Scanning it, the history of her family opened like  a book in her head. She fell into that, forgetting for a few minutes her own past as she became lost in someone else’s. Once she was done, she put all the letters back and closed the steam trunk lid. She turned the key in the lock then removed it. Getting to stiff legs, she put the key back on the roof beam.

Weaving her way out of the attic, Em wiped her face again and felt her cheeks still damp. At the hatch, she turned out the lights and went down the ladder. When her feet hit the bottom the sound of the TV came fully back to her. Folding the ladder up, she closed the attic hatch and went into the bedroom.

It had grown darker and she turned on some of the lights. Catching herself in the mirror, she saw her dust smudged face and clothes. Not stopping to see what the TV was now displaying, she went into the bathroom and had a shower.

The hot water combined with the smell of lime and lemon body wash cleared her head.

Why did I even go up there in the first place? Em thought, did I think it would be different this time? I should get rid of all that stuff. 

‘No!’ Em cried a loud.

She pressed her hands to the wall, the water rained down and soaked her hair.

‘I can’t…’ she shook her head.

Sniffing, she tried to hold it together and told herself that it was okay. Em straightened and started washing her hair. Letting all the thoughts go again. Hair washed, she got out and wrapped herself in a massive towel. Glancing back at the shower, she longed to be back under the hot spray again.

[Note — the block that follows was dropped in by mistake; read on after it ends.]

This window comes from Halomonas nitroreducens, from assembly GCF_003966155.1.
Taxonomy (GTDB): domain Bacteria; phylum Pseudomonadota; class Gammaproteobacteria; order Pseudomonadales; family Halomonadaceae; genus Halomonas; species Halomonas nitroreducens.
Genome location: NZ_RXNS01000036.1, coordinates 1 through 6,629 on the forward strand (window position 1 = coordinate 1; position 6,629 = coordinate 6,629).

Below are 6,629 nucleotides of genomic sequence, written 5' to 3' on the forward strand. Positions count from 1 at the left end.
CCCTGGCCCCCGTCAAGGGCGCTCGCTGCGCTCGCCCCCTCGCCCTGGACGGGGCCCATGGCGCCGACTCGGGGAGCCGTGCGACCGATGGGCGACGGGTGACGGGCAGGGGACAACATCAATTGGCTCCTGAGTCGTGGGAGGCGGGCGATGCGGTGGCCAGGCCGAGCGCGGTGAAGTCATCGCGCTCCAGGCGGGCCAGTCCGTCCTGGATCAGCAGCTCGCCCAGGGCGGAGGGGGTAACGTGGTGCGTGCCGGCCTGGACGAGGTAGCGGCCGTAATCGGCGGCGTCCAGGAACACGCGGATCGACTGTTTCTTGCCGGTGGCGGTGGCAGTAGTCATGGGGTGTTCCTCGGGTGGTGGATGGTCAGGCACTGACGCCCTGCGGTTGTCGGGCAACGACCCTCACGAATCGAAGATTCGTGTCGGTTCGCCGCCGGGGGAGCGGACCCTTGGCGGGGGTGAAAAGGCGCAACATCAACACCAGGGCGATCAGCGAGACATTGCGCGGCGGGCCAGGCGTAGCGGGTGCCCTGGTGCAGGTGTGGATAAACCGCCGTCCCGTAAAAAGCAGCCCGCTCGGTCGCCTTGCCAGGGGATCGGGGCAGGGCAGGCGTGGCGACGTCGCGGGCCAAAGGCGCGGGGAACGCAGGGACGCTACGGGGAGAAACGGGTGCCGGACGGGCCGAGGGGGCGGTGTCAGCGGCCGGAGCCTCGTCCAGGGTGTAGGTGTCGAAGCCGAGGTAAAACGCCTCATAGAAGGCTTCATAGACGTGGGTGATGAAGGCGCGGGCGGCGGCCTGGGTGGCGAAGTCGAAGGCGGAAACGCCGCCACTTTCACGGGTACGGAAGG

Drying herself as she left the bathroom, the sounds of the TV called her back. Going into her bedroom, Em put on a nightdress and turned off all but her lamp. Then she curled in bed and watched the news telling the world’s updates. She felt herself drifting, but not wanting to be alone, she left the TV on.

Snuggling down, she dozed and felt sleep easily take her away.

Stars In A Jar

‘Mummy? How can I get a star in this jar?’

I glanced down at my eight year old daughter. She had come to my side, holding a large jam jar in both hands and frowning into it. I stopped chopping vegetables for the pasta sauce and turned to her.

‘A star?’ I questioned.

She nodded once and clutching the jar tighter to her chest, looked up at me.

‘It’s for Nana’s birthday,’ she explained.

‘Oh…Well, you know catching a star is very hard. You can only see them at night and you need a really long fishing rod, a net and maybe some rope,’ I told her.

She stared up at me with big blue eyes framed with loose yellow curls that had escaped her ponytail. She pouted, becoming confused, but I could also she that she was trying to work out if I was lying or not.

‘Perhaps. Instead of a real star we could just make some?’ I suggested.

‘How?’

‘I’ll show you after dinner. Here, let me put that somewhere safe for you….’

I reached to take the jar from her, but she shook her head and started walking off.

‘Be careful!’ I called after her.

She mumbled something and walked out of the kitchen.

I listened for a few moments as her voice drifted back from the living room where her dad and baby brother were watching cartoons. She seemed to be telling him what I had just said. Shaking my head, I got back to making dinner, but my thoughts were really on how to create a star that would satisfy her.

Afterwards, I gathered some craft supplies and found an old box of Christmas white fairy lights. Bringing everything into the living room, I presented my ideas to her and though she seemed a little uncertain, within two hours we had created some stars in a jar.

‘Do you think Nana will like it?’ I asked as I tucked my daughter into bed at last.

She looked at the jar which was now on her bedside. The fairy lights glowed softly inside it, casting light on to the danging paper stars attached to the lid. It did like very effective.

‘Yes,’ she replied, ‘and you were right mummy. That was a lot easier then catching a real star. Though I do wish we could have given it ago.’

‘Maybe, we could try tomorrow? Good night,’ I whispered.